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“I’d like to apologise in advance,

if when I open my mouth to speak

the words fall out in all the wrong places

and splinter on the ground into a tiny million sounds

which don’t make any sense and

all that I would ask is that you would be

p  a  t  i  e  n  t  with me.”

Jess Heritage is a CSM Fine Art 4D student currently studying her 1 year Diploma in Professional Studies. Her work exists somewhere between spoken word poetry, performance art and that of an orator as she recounts lost memories, fleeting thoughts and those questions that niggle at the back of one’s mind. Heritage has recently performed during Ai Weiwei’s current Royal Academy exhibition as one of the many “performance acts” being staged throughout the season. She is one of six “London based students and graduates who have created responses to a selection of Ai Weiwei’s blog posts and other key texts concerning Human Rights.” We catch up with her after her most recent performance to discuss how she generates her artwork.

1G: Can you tell us about how you conceive your performances?

Jess: My performances rely quite heavily on the performance that came before. I don’t want to perform the same piece twice and prefer them to evolve. There were parts of the Royal Academy performance that were direct references to my most recent performance and some passages of that performance reference the previous performance. The work is all linked like that.

It’s almost like delivering messages too. When performing, there are moments where I feel like I’m delivering messages to specific people in the space. It doesn’t matter if no one else hears or notices, but in those moments it’s as if I’m telling that specific person something I couldn’t say any other way.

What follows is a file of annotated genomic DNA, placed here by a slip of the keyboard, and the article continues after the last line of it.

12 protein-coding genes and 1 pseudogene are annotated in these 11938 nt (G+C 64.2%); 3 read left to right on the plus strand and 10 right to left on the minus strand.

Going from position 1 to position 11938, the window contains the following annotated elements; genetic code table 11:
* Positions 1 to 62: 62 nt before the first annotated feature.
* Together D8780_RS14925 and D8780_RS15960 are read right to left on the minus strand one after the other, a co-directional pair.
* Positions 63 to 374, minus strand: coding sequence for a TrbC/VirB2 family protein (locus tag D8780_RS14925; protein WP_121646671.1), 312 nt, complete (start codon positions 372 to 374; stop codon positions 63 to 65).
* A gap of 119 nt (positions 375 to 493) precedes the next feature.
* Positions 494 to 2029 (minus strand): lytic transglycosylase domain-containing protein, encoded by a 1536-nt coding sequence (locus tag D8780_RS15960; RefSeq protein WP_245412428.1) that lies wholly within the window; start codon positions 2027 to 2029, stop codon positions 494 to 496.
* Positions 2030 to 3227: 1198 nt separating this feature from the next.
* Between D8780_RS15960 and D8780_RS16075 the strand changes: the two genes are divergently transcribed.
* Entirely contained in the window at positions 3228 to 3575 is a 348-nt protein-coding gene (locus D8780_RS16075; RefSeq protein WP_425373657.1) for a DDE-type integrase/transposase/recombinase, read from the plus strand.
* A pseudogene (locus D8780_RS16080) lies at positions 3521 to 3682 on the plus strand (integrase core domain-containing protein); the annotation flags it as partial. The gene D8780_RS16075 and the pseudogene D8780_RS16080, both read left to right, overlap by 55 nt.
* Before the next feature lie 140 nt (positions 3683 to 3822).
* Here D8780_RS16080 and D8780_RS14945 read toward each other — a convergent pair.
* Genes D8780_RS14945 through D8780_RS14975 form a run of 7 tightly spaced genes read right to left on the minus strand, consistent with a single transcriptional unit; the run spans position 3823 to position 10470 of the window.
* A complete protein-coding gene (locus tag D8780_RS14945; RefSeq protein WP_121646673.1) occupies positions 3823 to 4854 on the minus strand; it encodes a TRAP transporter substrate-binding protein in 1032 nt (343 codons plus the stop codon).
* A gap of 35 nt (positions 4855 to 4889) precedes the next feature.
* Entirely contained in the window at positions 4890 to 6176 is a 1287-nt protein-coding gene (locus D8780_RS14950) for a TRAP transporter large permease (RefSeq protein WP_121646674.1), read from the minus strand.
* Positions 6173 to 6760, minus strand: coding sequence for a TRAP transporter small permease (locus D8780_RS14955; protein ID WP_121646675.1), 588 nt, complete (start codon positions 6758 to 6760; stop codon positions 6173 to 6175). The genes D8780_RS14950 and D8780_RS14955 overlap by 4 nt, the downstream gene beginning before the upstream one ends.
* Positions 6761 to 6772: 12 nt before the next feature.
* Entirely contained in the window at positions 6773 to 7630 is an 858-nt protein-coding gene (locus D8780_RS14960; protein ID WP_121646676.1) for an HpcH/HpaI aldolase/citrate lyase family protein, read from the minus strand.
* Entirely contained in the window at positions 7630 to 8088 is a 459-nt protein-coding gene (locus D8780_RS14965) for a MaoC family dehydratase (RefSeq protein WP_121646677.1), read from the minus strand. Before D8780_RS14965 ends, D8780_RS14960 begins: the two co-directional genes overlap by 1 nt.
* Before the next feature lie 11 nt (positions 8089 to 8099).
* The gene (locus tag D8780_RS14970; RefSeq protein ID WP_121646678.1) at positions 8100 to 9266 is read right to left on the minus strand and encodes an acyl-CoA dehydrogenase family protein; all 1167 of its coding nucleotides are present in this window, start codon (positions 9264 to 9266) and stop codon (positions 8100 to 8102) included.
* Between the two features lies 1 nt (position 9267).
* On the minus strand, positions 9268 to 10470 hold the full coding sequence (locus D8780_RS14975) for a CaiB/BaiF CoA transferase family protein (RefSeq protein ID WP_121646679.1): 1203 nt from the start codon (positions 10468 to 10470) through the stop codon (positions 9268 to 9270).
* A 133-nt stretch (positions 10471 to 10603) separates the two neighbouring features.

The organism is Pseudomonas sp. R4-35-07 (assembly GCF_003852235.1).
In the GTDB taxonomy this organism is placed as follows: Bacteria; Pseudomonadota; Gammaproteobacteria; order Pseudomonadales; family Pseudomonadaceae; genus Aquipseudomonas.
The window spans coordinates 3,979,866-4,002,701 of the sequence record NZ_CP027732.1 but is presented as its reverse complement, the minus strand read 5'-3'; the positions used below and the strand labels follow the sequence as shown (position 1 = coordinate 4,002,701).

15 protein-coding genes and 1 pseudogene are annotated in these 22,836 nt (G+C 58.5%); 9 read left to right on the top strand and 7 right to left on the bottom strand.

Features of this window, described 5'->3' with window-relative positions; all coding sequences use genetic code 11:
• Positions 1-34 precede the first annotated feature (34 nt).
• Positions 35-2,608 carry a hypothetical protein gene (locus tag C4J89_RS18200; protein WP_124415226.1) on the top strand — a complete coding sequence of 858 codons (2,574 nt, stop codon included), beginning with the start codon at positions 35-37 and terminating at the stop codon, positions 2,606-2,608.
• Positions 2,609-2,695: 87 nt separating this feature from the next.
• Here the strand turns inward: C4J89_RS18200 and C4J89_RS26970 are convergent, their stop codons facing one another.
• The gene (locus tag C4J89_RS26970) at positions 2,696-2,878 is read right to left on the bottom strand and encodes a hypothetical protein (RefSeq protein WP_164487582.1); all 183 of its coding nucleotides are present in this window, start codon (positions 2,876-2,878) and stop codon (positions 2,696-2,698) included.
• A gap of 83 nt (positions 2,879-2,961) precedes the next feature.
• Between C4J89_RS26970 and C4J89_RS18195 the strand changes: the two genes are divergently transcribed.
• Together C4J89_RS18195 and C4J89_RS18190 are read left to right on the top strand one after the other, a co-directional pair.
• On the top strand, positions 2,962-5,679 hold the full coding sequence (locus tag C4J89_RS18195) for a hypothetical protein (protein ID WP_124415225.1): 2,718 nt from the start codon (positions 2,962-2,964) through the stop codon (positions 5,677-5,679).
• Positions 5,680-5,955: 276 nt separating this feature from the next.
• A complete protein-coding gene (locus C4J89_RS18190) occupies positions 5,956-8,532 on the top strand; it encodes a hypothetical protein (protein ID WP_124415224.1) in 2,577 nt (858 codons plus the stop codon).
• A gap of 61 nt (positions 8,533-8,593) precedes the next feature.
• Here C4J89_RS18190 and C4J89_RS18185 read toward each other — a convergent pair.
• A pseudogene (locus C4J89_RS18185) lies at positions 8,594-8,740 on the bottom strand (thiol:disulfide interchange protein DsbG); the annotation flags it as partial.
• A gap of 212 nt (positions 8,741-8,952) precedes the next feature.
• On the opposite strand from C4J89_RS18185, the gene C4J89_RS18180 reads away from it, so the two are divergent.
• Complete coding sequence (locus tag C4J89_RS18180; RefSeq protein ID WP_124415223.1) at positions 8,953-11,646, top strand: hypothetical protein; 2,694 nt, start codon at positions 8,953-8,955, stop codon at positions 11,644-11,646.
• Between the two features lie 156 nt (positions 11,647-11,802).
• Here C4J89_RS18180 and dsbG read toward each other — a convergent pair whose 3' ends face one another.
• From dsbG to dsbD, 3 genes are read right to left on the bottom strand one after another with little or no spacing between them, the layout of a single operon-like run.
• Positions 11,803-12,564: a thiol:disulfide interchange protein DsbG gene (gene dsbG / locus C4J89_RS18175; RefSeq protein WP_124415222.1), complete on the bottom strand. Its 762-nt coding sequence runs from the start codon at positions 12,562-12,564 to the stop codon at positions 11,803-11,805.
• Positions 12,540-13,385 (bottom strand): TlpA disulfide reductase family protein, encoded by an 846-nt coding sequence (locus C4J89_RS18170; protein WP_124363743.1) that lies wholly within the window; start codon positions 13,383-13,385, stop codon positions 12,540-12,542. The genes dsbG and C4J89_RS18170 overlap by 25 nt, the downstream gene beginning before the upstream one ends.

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Is the work fictional?

There are moments within each text that are borderline real and borderline not. Right now, I’m not entirely sure which parts are which. I lose myself in them. There is a line about how my teeth falling out, fall on the floor and then turn into sand or how you pick them up and read them. Did I dream that? Maybe. Or is it operating as a metaphor for something? I don’t think I would be ready to say which it was, and it doesn’t matter if they’re not sure. But I hope that they understood something from that.

There are moments that reference the very moment we are in, referencing the performance as it is happening. I reference the act of speaking and my nervousness. As if to say: “I am nervous right now and you can tell that I’m nervous and we understand that this is something happening right now.”

There is a part of the R.A. performance where I wasn’t sure anymore and I happened to look over at my dad in the audience and he was laughing. When I asked him why afterwards he told me he “remembered that”. So even though I don’t strictly ‘remember’ it, there was some truth buried there. That was the first time someone has ever shared an experience with me during a performance. It was a dialogue. I shared something and someone shared information back and we connected. We start to have a conversation, I’m no longer speaking at you, you are participating in the performance too. It that moment something was validated, which was a strange feeling.

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“Dropping a glass filled with milk

when the thunder clapped

and you were scared and mopping up the mess

with your mums best tea towel and

Don’t touch that

Don’t touch that don’t

It’ll cut you and it’ll sting let me do it”


How do you go about writing your performances?